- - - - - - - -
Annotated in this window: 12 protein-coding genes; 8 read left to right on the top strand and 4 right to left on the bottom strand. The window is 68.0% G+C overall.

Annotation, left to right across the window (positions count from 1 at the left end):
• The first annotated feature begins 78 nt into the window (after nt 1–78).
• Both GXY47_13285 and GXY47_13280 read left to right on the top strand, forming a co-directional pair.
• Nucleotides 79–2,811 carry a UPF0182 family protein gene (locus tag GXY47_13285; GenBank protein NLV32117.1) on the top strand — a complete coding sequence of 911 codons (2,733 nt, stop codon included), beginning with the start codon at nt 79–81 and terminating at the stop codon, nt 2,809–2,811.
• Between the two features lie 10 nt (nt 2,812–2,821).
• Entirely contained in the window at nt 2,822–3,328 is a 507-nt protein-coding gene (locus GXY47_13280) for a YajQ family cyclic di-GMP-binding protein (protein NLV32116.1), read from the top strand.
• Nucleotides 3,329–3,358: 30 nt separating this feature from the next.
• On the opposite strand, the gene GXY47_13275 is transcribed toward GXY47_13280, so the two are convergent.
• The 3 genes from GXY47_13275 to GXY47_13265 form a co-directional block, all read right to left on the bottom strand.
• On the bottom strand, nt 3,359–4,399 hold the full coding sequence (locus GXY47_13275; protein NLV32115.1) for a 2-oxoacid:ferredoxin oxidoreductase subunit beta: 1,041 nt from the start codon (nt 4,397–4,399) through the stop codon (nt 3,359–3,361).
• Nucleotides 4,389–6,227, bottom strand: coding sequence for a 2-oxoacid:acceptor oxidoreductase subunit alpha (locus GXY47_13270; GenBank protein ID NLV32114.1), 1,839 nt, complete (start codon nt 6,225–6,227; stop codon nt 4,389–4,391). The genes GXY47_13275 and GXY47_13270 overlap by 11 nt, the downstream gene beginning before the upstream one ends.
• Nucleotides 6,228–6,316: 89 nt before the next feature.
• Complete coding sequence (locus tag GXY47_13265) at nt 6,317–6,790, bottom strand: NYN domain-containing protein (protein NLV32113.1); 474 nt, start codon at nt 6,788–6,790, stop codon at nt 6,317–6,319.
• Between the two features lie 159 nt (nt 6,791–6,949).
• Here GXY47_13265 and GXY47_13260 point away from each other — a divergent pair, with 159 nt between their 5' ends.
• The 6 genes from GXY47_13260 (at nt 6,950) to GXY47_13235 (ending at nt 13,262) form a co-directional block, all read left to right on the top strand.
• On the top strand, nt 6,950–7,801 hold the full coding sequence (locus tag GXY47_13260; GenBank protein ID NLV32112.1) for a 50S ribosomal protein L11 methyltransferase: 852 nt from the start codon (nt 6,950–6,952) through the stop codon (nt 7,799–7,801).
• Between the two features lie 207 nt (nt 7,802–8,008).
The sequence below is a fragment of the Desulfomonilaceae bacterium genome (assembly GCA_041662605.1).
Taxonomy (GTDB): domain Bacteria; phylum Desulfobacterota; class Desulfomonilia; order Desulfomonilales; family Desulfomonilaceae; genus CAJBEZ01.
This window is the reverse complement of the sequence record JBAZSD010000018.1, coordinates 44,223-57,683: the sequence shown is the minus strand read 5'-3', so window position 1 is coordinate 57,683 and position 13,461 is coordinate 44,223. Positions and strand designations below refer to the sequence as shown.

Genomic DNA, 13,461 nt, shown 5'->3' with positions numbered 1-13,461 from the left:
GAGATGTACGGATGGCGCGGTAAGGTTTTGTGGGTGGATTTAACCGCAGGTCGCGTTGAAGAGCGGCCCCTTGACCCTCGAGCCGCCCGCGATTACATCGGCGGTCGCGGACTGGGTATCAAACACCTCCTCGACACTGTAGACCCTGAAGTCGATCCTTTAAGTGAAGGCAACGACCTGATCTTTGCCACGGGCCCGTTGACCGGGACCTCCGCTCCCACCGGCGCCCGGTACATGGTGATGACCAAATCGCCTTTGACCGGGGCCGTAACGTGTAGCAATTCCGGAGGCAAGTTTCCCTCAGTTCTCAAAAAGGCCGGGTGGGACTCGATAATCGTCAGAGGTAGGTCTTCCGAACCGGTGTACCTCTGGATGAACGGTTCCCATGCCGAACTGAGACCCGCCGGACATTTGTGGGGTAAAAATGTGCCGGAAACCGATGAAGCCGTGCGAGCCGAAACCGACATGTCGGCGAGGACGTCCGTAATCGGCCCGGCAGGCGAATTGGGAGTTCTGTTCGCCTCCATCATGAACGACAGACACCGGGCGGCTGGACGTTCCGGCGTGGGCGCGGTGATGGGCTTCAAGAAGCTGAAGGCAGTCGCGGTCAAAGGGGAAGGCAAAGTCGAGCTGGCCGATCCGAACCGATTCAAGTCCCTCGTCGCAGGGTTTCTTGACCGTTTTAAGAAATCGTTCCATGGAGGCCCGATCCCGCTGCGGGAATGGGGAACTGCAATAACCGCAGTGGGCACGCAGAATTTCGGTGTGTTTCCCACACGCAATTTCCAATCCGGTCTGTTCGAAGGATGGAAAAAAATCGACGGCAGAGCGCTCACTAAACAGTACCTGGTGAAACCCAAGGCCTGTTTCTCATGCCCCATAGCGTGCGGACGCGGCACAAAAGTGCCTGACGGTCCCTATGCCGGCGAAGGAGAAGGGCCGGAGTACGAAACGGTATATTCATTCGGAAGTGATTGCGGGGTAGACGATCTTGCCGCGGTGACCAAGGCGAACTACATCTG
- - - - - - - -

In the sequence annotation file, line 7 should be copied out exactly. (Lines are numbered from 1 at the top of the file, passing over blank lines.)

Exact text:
• Entirely contained in the window at nt 2,822–3,328 is a 507-nt protein-coding gene (locus GXY47_13280) for a YajQ family cyclic di-GMP-binding protein (protein NLV32116.1), read from the top strand.